Wednesday, June 17, 2020

Cyber Weapons

What is Cyber Weapons

 Cyberwarfare is probablythe greatest challenge that we have asfar as our nation's national security is concerned. We have an advantage overevery other form of competition with possible allies exceptone, and that is cyberwarfare. And when you see thepotential of what a successfulcyber-attack can achieve, it's enough to makeyou deeply concerned. This is going to bethe new battlefield-- an unseen invisiblebattlefield-- where teams of hackers fromvarious nations will duel. In 2010, a computervirus named "Stuxnet" demolished a secret Iraniannuclear weapons plant. Hackers at Symantec Corporationunraveled its mysteries. What made Stuxnet differentwas it didn't just stick to the cyber world, it actuallyreached and caused sort of real world kinetic damage. It's nothing that wehad ever seen before. And so Stuxnet just beganspreading all around the world onto Windowsmachines everywhere. But what it was doingwas, it was also looking for something else. It was looking for thesethings that are called PLCs, or these small computers thatcontrol things like factories, like the power grid. What you see here is thecode that is put on to the PLC, and this is the normal processcode goes on to the PLC turns the PLC on oroff and controls it. When we first got the code,it's literally zeros and ones. It's sort of unintelligible. It was only later that we wereable to determine that actually this code was targeted,specifically, at Iran's uranium enrichment plant in Natanz. LIAM O'MURCHU: Uraniumenrichment facilities are very secure facilities. It's not like they'reconnected to the internet. You can't get your codein and out in that way. So one of the waysthat Stuxnet was able to get into thefacility was via USB key. So it was able toinfect USB keys, and then somebody wouldbring the USB key with them into the secure facility notrealizing it was infected, plug into a computer inside,and then that computer inside would be infected. We don't know definitivelywho is behind Stuxnet, but it's very clear thatit's a nation state, and it's nation states thathad something against Iran, and it's likely that itisn't a single nation state. And remember, as well, withcyberwarfare that the barrier to entry is quite low. If a country wantsto do something like build a nuclearmissile, that's actually quite difficult. But whenyou talk about something like cyberwarfare, it's actuallyquite cheap and quite easy for a country todevelop a cyber weapon, and that cyber weapon canhave equivalent effects. You can have a cyberweapon potentially shut down the powergrid, for example, on the whole east coast. New York is out. Wall Street is out. All your banks are out. You can't even withdraw money. You can imagine people-- panic starting-- andpeople trying to get cash. You can't get cash. ATMs aren't working. And then things like your waterwaste and treatment plants aren't working,so no clean water. There's going tobe a run on stores. Stores potentiallyaren't even operating. Your credit card is notgoing to work at the store. There will beabsolutely mass panic. If you can blindthe US military-- if you could shut down ourGPS and our computer networks, our military is basicallyunable to function. And it could take days orweeks to get those systems back up and running. They can do tremendous damage. They can defeat your armies,your fleets, your Air Forces, by simply blindingthem-- by taking down their cyber systems. I think that's a hugerisk that we face. With cyberwar, I always thinkone of the most effective ways to fighting in cyber, is to findthe computer and the operator and put a bulletthrough both of them.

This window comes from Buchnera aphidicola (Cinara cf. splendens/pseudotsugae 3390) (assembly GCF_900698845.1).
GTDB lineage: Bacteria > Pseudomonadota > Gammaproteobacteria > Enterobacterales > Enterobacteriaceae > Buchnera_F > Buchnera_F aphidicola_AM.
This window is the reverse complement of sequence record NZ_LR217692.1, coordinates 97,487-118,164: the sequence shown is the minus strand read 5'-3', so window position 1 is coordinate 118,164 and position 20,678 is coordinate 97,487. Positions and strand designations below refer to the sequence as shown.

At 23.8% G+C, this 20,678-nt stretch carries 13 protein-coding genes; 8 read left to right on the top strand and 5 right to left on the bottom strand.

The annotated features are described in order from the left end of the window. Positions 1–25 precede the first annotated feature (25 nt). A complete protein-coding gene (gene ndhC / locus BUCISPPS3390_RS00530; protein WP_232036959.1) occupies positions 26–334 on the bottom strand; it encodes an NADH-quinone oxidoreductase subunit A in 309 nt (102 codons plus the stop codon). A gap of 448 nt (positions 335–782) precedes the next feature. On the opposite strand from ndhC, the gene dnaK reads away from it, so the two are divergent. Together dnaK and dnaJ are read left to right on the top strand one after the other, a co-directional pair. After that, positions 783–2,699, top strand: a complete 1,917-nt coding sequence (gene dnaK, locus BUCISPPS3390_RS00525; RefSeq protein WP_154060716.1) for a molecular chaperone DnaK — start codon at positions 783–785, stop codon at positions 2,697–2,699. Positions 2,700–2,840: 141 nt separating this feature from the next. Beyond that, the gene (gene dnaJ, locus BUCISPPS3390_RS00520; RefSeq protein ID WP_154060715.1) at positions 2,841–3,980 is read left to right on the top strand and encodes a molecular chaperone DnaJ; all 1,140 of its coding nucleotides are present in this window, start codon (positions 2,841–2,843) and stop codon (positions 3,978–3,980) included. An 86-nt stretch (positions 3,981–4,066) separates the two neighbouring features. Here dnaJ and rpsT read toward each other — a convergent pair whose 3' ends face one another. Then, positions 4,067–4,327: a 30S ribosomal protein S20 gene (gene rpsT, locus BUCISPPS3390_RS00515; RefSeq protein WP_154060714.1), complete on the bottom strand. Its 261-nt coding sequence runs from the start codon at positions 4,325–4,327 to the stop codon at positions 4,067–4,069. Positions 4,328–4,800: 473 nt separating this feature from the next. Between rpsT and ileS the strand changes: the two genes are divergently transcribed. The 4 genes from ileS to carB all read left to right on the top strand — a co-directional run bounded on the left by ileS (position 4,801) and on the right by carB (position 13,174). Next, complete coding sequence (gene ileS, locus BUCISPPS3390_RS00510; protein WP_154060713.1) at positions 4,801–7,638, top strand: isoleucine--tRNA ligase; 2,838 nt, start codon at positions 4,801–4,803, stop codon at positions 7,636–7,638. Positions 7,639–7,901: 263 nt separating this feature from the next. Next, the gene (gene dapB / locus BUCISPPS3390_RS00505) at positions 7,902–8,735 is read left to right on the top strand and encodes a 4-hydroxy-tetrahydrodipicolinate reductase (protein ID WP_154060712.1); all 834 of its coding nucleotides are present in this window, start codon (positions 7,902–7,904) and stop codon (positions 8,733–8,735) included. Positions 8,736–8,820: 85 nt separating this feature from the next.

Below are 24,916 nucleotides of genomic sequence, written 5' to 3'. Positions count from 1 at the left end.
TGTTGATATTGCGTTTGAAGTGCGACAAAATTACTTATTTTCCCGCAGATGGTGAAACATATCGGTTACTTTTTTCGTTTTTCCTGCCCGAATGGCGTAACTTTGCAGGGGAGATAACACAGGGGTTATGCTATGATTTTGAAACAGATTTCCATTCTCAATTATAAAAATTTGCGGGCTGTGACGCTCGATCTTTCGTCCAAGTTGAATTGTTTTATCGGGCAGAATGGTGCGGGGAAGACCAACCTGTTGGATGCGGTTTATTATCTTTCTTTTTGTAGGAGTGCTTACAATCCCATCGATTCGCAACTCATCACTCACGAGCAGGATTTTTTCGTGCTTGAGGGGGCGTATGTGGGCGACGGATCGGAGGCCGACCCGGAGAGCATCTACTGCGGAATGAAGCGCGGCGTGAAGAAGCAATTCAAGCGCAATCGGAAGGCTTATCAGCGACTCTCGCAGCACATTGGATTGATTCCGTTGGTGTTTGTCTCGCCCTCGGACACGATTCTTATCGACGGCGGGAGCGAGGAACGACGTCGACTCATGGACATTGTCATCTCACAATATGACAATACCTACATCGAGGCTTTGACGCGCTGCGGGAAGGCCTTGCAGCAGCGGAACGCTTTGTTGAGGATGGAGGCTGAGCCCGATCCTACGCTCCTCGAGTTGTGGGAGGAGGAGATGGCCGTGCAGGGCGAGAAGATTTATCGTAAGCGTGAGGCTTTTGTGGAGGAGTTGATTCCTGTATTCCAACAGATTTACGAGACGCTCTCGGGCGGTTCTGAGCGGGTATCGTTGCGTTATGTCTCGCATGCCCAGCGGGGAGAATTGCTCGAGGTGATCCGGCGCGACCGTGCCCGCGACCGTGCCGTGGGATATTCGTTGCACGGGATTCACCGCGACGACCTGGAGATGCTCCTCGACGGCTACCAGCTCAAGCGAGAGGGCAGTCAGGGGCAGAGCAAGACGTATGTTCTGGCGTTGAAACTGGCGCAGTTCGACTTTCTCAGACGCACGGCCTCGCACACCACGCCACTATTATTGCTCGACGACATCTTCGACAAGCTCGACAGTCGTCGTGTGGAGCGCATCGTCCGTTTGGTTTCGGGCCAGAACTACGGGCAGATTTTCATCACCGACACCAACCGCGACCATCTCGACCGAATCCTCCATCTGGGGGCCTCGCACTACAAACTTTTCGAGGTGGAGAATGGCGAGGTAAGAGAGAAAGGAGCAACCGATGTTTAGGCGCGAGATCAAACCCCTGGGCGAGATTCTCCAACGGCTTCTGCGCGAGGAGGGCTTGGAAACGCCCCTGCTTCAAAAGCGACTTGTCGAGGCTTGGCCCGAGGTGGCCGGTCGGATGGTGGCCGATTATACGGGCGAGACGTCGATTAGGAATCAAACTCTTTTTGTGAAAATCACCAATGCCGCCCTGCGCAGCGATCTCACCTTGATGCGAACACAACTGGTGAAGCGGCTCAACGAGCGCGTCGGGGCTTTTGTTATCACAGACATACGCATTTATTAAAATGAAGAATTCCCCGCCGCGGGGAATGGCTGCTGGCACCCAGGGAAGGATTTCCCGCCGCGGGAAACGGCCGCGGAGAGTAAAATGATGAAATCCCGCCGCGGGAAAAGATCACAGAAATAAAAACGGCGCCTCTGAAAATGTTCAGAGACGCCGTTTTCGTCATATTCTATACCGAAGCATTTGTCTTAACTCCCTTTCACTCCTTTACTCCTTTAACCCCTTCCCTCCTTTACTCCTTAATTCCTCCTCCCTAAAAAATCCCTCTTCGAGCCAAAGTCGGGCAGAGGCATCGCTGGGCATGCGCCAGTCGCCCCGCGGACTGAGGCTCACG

Somewhere in the South China Sea, a US andEuropean missile cruiser on joint patrol stray too close to one of China's many man-madeislands. Illegally built and hardened with militaryfacilities- despite a ruling to their illegality by The Hague in international court- Chinahas warned repeatedly that it will not tolerate any other nation's military presence nearthe controversial islands. The United States and the European Union meanwhilehave both taken the side of many of the South China Sea's lesser nations, such as Vietnamand the Philippines, who see the military buildup as an incursion into their sovereignwaters and an attempt to bully them into submission. Refusing to bow before Chinese aggression,the US and European militaries have routinely engaged in freedom of navigation exercisesthrough the disputed man-made island chains. Yet this patrol is different. The local Chinese commander- acting on hisown or perhaps with authority from his chain of command- orders a Chengdu J-20 combat patrolinto the air. Armed with anti-ship missiles, the jets supercruiseto within a few dozen miles of their targets, but this time instead of warning off the Europeanand American ships, they are ordered to retaliate for the incursion. On board the European cruiser, alarms soundas three of the four Chinese aggressors loose a volley of anti-ship missiles. Immediately the ship syncs up with its Americancounterpart via a wireless communications link, and together the two ship's powerfulAEGIS systems track the incoming missiles and fire off countermeasures. One ship protecting the other, supersonicinterceptors fire off from the decks of both ships, eight tasked with intercepting theincoming missiles and another eight screaming into the night sky to take out the Chinesejets. The exchange between the two sides lasts justforty five seconds, at the end of which three Chinese planes are fiery wrecks, with onehaving landed a hit on the European cruiser and killing dozens of sailors. Military comm networks relay news of the confrontationat light speed to commanders around the globe, and within minutes air, sea, and ground forcesacross Asia, Europe, and America are gearing up for World War III. Yet within just seconds of the news of theattack on the European and American ships, a new generation of weapons have already beendeployed. Less than a minute after news of two dozendead European sailors and three downed Chinese pilots reach the desks of their respectivemilitary commanders, cyberweapons have already gone on the offensive, a digital war sweepingacross the internet at the speed of light, and catching the entire world in its wake. Such a scenario may seem a bit far-fetched,yet it's an eventuality that every day militaries all over the world prepare for. In fact, every single day a digital war takesplace amidst the background chatter of daily internet use, with nations attacking eachother's critical infrastructure looking for vulnerabilities. Considered a 'soft war', these attacks aremeant to look for and stockpile potential vulnerabilities in the digital systems thatare the lifeblood of modern nations. Energy grids, communications and financialnetworks are the primary targets, and while no nation is yet launching an offensive toactually cripple these systems, they instead stockpile vulnerabilities so that they canexploit them in a time of war. Yet other nations, such as Russia, carry outmore overt and hostile attacks such as against a nation's political systems. Best seen in the 2016 US Presidential election,during which Russia hacked the DNC to favor the Donald Trump campaign, Russia has in factbeen carrying out cyber attacks against the political systems of NATO and Baltic nationsfor at least a decade. Russia has regularly used its cyber muscleto favor far-right politicians while attacking centrists and liberal candidates. They use their cyber influence to stoke dissentamongst a country's citizens, and to stoke fear and xenophobia which they can channeltowards the far-right, nationalistic candidates that they prefer and can thus manipulate onceelected into office. Russia's reach is indeed far, and while theirinfluence on the 2016 election was significant, their best success to date so far may be Britain'sBrexit vote, during which they ran disinformation campaigns online to stoke xenophobia. With Brexit being a widely recognized politicaland economic disaster for Britain, Russia has found great success in its cyber offensiveoperations. Yet if cyber warfare is so prevalent and hasobvious hostile intent, why don't nations react the way they would to kinetic attacks? That's partly to do with the fact that cyberwarfareitself is a very new development, and so the international community is at a loss as tohow exactly respond to the cyber offenses of another hostile nation. In Russia's example, NATO could react witha kinetic attack against Russia, but politicians must ask themselves if cyber operations aretruly threatening enough to warrant an all-out kinetic war. When a hostile nation has so clearly meddledin your politics and perhaps set the course of your nation's political leadership, thequestion may indeed need to be considered a strong yes- after all, just how sovereigna nation are you really if your elected leader is a tool of the Kremlin, or routinely takesactions on the international stage that benefit the very nation that is hostile to you andis attacking you every day? There simply exist no clearly defined boundariesbetween what constitutes a hostile military attack against a nation, and what is simplycyber crime. Currently cyber attacks by hostile nationsare lumped together with espionage, crime, and hactivism, and realistically you wouldn'tcall for an airstrike against a teenager hacking into Papa John's to get themselves free pizzadelivered. You wouldn't do such a thing because it wouldbe an over-reaction, but also because it's completely unrealistic: nobody wants PapaJohns pizza- even if it's free. On a serious note though, our current lackof political will to classify hostile cyber attacks as military actions only leaves nationseven more vulnerable to being further attacked. Russia, emboldened by their 2016 success inthe US election, has for instance been widely reported by intelligence agencies around theworld as gearing up for an ever greater campaign against the American voter in 2020. Yet the US has largely been silent in itsresponse to Russian aggression- despite President Obama's expulsion of several Russian diplomatsknown to be active spies, and an alleged brief cyber attack against Russian systems thatled to some Russian computers overheating and melting down. Sadly the Trump administration has shown littlewillingness to punish Russia for its attacks against the US, and not only is the lack ofthe political will to strike back suspicious, but it is also dangerous for the world atlarge. If the world continues down the road we areon, cyber attacks will only escalate until ending disastrously in an attack that's finallylarge enough to warrant a military response, starting a large scale war. Yet such an attack will likely be completelydevastating to the victimized nation, resulting in major disruptions to its power grid orfinancial and communication systems, bringing its economy to a screeching halt. Perhaps what would be best instead is if cyberattacks were at last met with a significant response, thus marking a clear line in thesand for just how far cyber warfare can be taken before military retaliation is inevitable. But just how deadly could a cyber war reallybe? The answer to that question is in our ownnot too distant past. In the early 2000s before the Iran nucleardeal, Israel was reaching a political crisis point. For its own continued survival it could notallow Iran to develop nuclear weapons, yet with the expansion of several enrichment facilitiesIran was poised to do just that in a matter of years. Many inside of Israel saw a preemptive strikeas the best course of option, yet each time Israeli jets had strayed into Iran, they hadbrought up the possibility of major retaliation. An all-out war between Israel and Iran wouldhave quickly spilled over into other Arab countries, leading to yet another Jew-Arabwar which would have in turn brought in Israel's American and European allies. For the US this situation was completely unacceptable,as was a nuclear Iran. Not only was there the risk of a nuclear exchangebetween Iran and Israel, but if Iran was allowed to develop nuclear weapons, Saudi Arabia andJordan both had already stated that they would immediately begin developing their own nuclearweapons as well. In short, a nuclear iran would lead to a nuclearmiddle east, the single most volatile region in the entire world. Yet allowing Israel to kick off another majorwar by invading Iran was not a good option either, and with Iran digging its enrichmentcentrifuges deep underground, simple military strikes would prove fruitless. That's when US and Israeli computer scientistscame forward with a solution. They believed they could infect Iranian computerswith a worm that could in turn destroy the Iranian centrifuges, and leave the Iraniansnone the wiser as to what exactly happened. The plan was immediately ok'ed, and workingtogether, US and Israeli engineers developed the Stuxnet virus. However, the centrifuges and the computernetwork they were linked to were not connected to the internet for obvious security reasons. This means that the virus would have to bebrought in physically and uploaded directly to the secure computer network, and to dothis several Iranian nuclear scientists were singled out and targeted digitally. Eventually the team managed to infect thelaptop of one of the scientists while he was connected to the internet, and when he broughtthe laptop into the nuclear facility and connected to the network there, the worm hopped insidethe secure computer systems and began to wreak havoc. Centrifuges began to spin wildly out of control,causing massive destruction and bringing the Iranian nuclear program to its knees. In the end thousands of centrifuges were destroyed,all by the simple click of a button. A modern cyber war could have just as dire,and physical consequences. If infected, the computer systems of nuclearpower plants could be shut down, or hijacked completely- hackers could for instance orderthe release of all water in the plant's cooling system, which would lead to a nuclear meltdownof the overheated reactors and regional disasters all across the land. With hundreds of nuclear power plants aroundthe world, this could devastate major portions of most modern nations. Even conventional power systems could be affectedthough, with the physical infrastructure overloaded to the point of causing significant structuraldamage across a nation's power grid. Such a disaster would take weeks, or monthsto repair, and if it happened during winter could lead to the deaths of hundreds of thousandsof the most vulnerable segments of a population. Dams could be hijacked as well, and emergencysluices meant to help deal with rising water levels during heavy rains could be forcedto remain closed, leading to a collapse of the entire damn. This would bring untold devastation as hundredsof millions of gallons of water rushed downstream to overtake the communities living in theshadows of large dams such as the three gorges dam or the Hoover dam. Luckily for us, no nation has yet dared tolaunch any such attack against the other- save for some cases of tampering of Ukraine'senergy grid by Russia. Yet the reality is that in the case of anothermajor war, these types of attacks would be the first to be launched by a hostile power. The option is especially attractive for nationssuch as Russia and China, who find themselves at a considerable military disadvantage againstEurope and its American ally, and in the case of war, it's a certainty that some degreeof major attack against a nation's digital infrastructure would take place. The unknown question to many though is justhow severe an attack will take place, and how well could a nation weather such an attack. Even more troubling is the fact that manyof these attacks could result in the deaths of hundreds of thousands, if not millions,and yet these cyber weapons are not yet considered weapons of mass destruction. If caught unawares and the US is crippledby a cyber attack that leads to millions of incidental deaths, are the leaders of Russiaand China confident that American leadership won't consider this an attack by a weaponof mass destruction and retaliate with a nuclear attack? That is the question that haunts many of theworld's premier cyber experts, and sadly, one that we might just have to blunder intoin order to find the answer out. The Cyber War will and already is happeningand the people who are going to suffer the most are normal users like you. The military has whole teams fighting this,what do you have? You don’t need to have the resources ofan army to protect yourself.  is the one and only tool you needto keep you safe online, and their multi-country VPN lets you browse safely and privately nomatter where you are, across any device. Don’t leave yourself vulnerable to digitalsnooping or malicious hackers, give and its features-packed VPN a try today! We love using because not only doesit act as a best-in-class VPN, it will send you breach alerts for when one of your onlineaccounts is compromised by a hack! Be safe online while the rest of the internetis at war.Do you think cyber attacks, no matter howsmall, should always be considered an act of war? How would you respond to the constant cyberattacks against NATO nations